CAMPAIGNERS on both sides of the independence debate are being challenged to set out their support for education in Scotland.
Teachers’ leaders in the Educational Institute of Scotland (EIS) union have today launched their own manifesto ahead of the crucial September 18 vote.
Whatever the outcome of that, the union vowed to “continue to challenge future Scottish governments to deliver for Scotland’s young people”.
EIS general secretary Larry Flanagan said: “We are urging both sides of the referendum debate, and each of the parties involved, to make clear their commitments on how Scottish education will be supported in the future.”
The EIS is not affiliated to any political party, or either the Yes Scotland or the Better Together referendum campaign groups, with Mr Flanagan stressing the decision over the country’s future was a matter for voters.
But he said union leaders were “eager” to hear from politicians involved in the campaign about their plans for education after the referendum, regardless of the outcome of the ballot.
Mr Flanagan said: “The people of Scotland will have a momentous decision to make on September 18, choosing Scotland’s future.
“Deciding on how to cast their vote is a matter for each of our members and the EIS is promoting neither a yes nor a no position in the referendum.
“However, we are eager to hear from all parties to the debate about their plans for Scottish education post-referendum, no matter what the result proves to be.
“The questions we are raising in the EIS manifesto highlight the key issues facing our schools, colleges and universities, and ask how these will be addressed by each party following the referendum.”
In the manifesto the union argued class sizes in schools should be set at “an absolute maximum of 20 pupils” and stressed it would oppose any attempt to introduce fees for Scottish universities.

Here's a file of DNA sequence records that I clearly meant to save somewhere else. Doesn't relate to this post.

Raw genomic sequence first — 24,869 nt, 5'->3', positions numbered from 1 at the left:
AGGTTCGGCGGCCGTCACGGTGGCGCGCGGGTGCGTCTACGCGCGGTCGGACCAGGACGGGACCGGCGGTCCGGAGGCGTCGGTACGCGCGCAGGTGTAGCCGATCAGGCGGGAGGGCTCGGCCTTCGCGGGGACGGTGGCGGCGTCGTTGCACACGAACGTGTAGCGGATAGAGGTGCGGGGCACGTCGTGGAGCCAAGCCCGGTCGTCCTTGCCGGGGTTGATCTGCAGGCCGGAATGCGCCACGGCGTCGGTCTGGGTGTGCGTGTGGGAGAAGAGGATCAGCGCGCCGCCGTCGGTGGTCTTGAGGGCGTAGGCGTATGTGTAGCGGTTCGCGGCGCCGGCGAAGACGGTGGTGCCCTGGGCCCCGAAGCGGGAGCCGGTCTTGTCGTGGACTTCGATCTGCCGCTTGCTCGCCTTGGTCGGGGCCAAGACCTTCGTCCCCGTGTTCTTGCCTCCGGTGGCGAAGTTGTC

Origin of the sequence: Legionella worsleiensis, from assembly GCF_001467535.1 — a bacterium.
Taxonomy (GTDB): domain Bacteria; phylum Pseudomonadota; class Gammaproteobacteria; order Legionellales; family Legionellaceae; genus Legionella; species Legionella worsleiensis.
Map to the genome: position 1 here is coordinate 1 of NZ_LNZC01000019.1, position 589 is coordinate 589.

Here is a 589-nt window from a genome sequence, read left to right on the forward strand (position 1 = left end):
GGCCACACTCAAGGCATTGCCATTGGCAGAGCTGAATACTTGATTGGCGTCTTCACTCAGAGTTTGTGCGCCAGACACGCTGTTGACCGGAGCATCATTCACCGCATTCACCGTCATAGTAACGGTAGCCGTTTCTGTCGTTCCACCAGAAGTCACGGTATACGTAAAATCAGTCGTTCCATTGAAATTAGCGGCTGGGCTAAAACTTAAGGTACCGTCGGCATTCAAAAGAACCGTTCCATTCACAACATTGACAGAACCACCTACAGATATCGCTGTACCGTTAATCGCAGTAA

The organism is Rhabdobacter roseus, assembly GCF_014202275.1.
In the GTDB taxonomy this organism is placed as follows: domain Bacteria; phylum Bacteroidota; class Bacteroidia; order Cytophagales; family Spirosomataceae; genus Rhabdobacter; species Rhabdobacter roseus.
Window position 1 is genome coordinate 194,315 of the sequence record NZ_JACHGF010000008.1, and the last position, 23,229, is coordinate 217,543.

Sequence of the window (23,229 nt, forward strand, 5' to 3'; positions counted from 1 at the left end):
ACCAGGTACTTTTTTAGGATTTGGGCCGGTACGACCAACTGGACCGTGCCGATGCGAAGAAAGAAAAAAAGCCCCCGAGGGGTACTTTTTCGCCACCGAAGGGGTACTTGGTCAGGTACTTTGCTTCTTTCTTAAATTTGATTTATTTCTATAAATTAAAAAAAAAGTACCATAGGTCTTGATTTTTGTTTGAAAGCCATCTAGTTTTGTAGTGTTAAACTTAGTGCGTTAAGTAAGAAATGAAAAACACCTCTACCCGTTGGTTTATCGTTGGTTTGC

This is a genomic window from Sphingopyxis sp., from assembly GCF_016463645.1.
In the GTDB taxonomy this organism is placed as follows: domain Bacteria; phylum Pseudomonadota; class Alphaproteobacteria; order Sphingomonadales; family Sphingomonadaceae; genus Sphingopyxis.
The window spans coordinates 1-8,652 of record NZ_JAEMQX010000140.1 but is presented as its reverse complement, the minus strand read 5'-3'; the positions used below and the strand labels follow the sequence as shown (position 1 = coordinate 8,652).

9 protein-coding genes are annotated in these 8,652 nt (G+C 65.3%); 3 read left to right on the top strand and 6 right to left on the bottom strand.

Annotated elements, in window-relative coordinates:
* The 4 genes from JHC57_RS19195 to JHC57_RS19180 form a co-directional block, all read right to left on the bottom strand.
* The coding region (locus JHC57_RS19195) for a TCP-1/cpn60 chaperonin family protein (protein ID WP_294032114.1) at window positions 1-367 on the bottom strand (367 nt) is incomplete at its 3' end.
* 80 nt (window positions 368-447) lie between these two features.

“Scotland is rightfully extremely proud of its education system, which continues to offer a high-quality comprehensive education to all pupils and free access to high-quality further and higher education opportunities for people throughout the country,” Mr Flanagan said.
“Education has faced many challenges in recent years, including the difficulties created by the financial crisis and the cost-cutting austerity agenda.
“Teachers and pupils have faced the challenges of a major programme of curricular change, which has placed additional workload and strain on everyone with the school community.”
Mr Flanagan also stressed education policy must continue to be decided north of the border, stating: “Thankfully, policy decisions on Scottish education have long been made in Scotland and this has been enhanced since the establishment of the Scottish Parliament in 1999.
“This has protected our education system from the damaging changes we see south of the border.
“It can be argued that this shows that devolution works or that it is a taste of what might be achieved with the greater powers that independence offers. That is the decision facing teachers.
“Irrespective of the result of the referendum, however, the policy decisions relating to Scottish education must continue to be made in Scotland.”